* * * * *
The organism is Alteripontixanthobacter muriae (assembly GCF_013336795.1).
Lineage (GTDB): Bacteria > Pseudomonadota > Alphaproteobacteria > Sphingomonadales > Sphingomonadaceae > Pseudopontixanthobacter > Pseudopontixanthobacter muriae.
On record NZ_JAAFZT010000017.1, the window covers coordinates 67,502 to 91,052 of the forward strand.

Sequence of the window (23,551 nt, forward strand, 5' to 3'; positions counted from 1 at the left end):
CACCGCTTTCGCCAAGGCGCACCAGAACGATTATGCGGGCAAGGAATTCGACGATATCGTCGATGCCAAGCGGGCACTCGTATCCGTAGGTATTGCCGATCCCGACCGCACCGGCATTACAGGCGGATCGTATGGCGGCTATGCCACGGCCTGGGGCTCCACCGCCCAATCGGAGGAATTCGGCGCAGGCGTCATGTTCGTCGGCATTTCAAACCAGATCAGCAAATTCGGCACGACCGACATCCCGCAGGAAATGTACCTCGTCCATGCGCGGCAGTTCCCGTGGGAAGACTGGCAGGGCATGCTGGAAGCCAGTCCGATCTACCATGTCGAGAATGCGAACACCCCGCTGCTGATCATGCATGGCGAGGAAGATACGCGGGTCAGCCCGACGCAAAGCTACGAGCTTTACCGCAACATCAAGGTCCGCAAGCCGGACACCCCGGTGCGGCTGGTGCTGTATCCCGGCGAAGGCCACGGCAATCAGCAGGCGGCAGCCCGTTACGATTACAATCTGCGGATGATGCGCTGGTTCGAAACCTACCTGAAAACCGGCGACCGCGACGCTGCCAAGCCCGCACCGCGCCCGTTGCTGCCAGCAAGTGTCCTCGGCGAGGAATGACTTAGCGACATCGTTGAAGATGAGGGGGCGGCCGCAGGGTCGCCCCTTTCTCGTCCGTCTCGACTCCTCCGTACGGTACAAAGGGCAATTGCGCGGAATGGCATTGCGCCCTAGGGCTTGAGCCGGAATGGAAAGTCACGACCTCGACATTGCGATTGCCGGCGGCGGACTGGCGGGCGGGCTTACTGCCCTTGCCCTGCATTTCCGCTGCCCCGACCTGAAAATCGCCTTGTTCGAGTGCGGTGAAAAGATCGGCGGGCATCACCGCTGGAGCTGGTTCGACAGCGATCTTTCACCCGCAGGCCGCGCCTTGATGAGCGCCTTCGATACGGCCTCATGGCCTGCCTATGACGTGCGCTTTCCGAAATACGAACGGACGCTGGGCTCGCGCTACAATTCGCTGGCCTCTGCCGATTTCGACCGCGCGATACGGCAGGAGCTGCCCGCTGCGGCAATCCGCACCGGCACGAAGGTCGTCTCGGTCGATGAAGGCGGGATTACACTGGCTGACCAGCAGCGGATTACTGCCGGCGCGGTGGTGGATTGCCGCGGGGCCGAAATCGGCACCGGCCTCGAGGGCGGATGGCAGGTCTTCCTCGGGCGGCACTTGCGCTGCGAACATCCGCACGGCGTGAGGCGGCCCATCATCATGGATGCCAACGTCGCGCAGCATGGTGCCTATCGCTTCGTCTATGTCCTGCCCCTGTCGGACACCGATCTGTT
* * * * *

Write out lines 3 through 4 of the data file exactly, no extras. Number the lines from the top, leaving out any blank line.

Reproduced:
On record NZ_JAAFZT010000017.1, the window covers coordinates 67,502 to 91,052 of the forward strand.

Sequence of the window (23,551 nt, forward strand, 5' to 3'; positions counted from 1 at the left end):